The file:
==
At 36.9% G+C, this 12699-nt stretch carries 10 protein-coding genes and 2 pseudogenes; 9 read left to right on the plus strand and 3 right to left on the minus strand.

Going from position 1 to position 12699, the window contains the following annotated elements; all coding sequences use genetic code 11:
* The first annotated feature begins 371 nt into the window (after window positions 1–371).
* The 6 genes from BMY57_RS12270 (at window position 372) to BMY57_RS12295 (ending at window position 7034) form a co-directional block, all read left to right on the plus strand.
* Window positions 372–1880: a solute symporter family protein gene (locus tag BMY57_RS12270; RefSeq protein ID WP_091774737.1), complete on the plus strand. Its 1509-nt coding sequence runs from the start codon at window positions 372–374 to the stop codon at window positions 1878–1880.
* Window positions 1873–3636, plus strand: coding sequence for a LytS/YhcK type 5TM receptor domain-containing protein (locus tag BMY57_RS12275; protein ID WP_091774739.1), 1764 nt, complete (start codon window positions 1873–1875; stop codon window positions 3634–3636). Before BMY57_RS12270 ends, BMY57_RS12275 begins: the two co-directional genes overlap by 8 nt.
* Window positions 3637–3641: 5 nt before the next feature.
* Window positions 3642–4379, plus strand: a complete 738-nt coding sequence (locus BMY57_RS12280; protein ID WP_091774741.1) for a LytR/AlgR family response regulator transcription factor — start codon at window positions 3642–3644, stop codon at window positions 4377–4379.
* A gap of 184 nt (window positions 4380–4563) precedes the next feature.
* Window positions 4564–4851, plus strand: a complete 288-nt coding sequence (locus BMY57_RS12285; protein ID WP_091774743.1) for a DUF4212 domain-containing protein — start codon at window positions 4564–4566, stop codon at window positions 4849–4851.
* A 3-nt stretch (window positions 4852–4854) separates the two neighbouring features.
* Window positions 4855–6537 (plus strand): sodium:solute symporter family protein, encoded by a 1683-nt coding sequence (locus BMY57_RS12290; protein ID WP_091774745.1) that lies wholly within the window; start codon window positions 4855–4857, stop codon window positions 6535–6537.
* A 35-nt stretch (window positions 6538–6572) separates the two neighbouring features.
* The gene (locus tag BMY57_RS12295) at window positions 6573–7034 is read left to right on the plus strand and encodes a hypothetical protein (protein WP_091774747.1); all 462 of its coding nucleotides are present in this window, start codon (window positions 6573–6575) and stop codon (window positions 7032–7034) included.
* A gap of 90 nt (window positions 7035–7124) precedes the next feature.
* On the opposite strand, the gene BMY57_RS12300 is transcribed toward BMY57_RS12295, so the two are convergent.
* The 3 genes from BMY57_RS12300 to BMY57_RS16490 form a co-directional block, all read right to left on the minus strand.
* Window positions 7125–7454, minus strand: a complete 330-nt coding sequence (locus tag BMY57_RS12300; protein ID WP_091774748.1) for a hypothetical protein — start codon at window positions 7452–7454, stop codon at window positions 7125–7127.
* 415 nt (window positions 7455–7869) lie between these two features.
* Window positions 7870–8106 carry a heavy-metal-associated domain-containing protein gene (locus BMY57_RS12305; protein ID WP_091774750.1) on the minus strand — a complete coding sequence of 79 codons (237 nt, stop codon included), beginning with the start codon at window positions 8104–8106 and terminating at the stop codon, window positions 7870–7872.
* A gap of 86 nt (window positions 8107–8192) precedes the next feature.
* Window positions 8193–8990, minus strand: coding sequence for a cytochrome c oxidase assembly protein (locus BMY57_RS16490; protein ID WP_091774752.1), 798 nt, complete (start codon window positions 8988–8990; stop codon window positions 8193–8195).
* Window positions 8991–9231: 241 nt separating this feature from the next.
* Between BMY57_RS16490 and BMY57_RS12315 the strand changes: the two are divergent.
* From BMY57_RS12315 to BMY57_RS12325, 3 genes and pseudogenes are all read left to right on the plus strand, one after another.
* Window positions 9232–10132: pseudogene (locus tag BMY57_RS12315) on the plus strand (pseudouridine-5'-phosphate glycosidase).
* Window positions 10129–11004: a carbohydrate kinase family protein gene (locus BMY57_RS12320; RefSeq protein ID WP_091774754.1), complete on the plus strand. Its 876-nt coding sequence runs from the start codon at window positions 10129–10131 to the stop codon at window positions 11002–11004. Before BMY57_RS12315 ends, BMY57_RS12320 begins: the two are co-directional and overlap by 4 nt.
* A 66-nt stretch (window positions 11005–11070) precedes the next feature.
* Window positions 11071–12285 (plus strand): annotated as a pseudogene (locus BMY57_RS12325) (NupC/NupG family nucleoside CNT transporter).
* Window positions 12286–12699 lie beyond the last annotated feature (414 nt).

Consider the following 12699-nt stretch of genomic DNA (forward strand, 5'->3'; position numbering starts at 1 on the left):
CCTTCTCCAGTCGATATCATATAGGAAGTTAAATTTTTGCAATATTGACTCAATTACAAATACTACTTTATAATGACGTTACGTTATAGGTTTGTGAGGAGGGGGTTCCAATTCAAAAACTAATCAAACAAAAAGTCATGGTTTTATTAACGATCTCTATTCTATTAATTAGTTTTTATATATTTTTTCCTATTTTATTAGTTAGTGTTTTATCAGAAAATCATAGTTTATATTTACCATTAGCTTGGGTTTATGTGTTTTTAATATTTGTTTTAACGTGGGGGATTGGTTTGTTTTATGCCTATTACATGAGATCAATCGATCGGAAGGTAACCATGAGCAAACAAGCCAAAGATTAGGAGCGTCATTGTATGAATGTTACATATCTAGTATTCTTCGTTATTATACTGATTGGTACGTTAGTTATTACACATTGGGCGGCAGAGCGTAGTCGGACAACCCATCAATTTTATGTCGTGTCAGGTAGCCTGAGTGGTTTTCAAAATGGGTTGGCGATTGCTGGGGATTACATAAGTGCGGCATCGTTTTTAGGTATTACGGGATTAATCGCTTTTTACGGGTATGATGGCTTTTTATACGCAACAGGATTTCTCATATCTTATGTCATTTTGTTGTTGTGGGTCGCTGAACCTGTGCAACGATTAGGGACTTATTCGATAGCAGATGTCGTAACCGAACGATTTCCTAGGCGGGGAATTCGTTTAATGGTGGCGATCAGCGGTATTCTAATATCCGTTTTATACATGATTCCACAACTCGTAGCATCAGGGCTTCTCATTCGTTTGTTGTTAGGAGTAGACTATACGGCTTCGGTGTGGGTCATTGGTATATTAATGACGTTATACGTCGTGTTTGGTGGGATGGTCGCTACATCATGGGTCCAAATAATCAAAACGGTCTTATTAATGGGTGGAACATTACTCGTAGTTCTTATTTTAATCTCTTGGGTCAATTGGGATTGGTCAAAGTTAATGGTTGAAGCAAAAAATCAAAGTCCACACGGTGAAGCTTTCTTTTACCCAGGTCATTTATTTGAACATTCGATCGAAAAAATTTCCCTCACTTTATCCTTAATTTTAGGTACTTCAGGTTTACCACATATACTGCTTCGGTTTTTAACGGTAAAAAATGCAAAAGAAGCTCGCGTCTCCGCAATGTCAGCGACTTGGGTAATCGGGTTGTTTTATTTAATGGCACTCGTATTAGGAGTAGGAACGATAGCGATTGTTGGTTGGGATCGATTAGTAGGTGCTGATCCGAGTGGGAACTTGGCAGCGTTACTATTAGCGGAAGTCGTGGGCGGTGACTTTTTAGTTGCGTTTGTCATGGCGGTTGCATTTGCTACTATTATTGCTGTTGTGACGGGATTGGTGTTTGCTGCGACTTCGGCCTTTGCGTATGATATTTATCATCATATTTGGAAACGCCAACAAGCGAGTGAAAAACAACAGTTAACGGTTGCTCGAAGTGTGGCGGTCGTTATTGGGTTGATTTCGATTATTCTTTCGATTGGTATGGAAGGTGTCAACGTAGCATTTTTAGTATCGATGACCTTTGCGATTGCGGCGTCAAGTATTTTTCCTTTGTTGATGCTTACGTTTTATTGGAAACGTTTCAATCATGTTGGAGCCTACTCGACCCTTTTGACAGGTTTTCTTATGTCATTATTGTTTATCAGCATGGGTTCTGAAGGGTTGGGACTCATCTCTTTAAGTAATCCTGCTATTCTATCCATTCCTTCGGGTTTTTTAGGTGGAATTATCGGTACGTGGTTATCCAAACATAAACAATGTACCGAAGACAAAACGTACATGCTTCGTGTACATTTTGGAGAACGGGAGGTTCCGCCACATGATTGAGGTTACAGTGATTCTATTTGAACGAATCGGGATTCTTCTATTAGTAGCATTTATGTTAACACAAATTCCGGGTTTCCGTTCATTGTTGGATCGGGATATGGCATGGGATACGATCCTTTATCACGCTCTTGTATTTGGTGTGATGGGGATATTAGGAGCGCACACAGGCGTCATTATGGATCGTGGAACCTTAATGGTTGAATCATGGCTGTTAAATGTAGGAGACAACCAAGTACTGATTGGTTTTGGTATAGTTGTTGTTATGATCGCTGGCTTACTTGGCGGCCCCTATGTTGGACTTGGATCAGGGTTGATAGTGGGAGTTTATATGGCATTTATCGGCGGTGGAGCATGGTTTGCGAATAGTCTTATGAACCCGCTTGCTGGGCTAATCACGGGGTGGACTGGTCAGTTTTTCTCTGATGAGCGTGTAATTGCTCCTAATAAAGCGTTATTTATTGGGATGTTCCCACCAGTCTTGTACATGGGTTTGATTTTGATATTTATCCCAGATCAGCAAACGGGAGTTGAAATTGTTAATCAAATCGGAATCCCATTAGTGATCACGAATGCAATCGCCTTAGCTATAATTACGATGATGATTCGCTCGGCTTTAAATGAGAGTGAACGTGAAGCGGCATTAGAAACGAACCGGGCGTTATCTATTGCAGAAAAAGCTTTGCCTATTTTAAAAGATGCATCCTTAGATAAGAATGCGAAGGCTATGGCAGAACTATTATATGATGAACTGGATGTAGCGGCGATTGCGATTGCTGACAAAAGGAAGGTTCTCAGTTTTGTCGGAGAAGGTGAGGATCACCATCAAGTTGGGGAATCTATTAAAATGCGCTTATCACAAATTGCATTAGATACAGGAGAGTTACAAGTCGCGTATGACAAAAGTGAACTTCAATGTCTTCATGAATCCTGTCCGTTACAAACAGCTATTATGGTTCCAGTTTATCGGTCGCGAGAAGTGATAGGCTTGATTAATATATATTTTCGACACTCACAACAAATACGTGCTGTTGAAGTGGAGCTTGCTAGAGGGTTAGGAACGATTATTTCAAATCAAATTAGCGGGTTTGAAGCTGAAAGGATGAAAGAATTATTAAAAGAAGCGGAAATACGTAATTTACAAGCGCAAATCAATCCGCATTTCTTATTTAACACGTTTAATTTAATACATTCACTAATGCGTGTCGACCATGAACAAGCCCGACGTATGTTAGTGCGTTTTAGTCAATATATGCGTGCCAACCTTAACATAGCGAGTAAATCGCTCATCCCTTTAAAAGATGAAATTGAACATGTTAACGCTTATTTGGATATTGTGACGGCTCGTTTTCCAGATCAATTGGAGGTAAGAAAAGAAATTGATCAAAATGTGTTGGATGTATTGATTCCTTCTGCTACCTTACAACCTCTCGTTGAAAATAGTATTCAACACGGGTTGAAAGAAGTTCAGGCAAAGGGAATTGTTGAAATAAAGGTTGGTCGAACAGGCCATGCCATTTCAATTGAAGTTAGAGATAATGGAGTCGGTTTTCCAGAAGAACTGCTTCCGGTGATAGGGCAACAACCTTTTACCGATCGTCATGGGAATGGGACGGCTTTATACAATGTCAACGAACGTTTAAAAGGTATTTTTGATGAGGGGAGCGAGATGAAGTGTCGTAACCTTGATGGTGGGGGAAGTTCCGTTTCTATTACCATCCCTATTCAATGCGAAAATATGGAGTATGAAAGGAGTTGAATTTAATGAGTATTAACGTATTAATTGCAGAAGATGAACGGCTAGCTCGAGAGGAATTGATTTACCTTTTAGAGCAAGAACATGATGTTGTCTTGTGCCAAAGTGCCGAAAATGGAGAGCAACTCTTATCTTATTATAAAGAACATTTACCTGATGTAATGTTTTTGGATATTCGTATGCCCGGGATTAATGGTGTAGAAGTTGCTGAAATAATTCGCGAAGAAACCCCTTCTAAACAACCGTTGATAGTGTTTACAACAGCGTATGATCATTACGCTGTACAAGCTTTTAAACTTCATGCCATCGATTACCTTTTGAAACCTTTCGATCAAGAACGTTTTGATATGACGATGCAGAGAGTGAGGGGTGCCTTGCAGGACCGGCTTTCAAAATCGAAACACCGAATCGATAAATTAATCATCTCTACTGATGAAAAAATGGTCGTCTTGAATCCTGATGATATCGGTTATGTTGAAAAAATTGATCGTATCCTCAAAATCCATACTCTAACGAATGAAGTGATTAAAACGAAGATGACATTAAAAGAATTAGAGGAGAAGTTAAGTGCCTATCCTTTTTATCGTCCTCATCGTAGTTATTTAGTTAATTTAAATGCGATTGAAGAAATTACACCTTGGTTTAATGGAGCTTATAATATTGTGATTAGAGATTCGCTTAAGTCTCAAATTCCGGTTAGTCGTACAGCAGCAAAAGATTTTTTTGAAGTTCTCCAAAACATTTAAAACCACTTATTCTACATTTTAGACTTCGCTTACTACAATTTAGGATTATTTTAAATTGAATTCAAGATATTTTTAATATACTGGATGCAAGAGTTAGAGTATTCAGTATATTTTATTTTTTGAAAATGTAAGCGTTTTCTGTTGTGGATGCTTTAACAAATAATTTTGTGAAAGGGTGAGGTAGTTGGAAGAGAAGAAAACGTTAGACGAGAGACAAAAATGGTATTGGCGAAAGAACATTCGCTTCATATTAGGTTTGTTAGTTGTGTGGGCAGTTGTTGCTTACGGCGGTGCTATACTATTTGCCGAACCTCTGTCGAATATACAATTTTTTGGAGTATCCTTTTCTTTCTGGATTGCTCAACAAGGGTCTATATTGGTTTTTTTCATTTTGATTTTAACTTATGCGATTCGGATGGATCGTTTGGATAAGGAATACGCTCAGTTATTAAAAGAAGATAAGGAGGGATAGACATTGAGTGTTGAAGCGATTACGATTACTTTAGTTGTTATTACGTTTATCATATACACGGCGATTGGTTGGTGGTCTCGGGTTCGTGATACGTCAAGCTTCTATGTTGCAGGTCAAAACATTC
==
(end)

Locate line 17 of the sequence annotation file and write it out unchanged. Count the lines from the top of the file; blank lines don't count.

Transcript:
* The 3 genes from BMY57_RS12300 to BMY57_RS16490 form a co-directional block, all read right to left on the minus strand.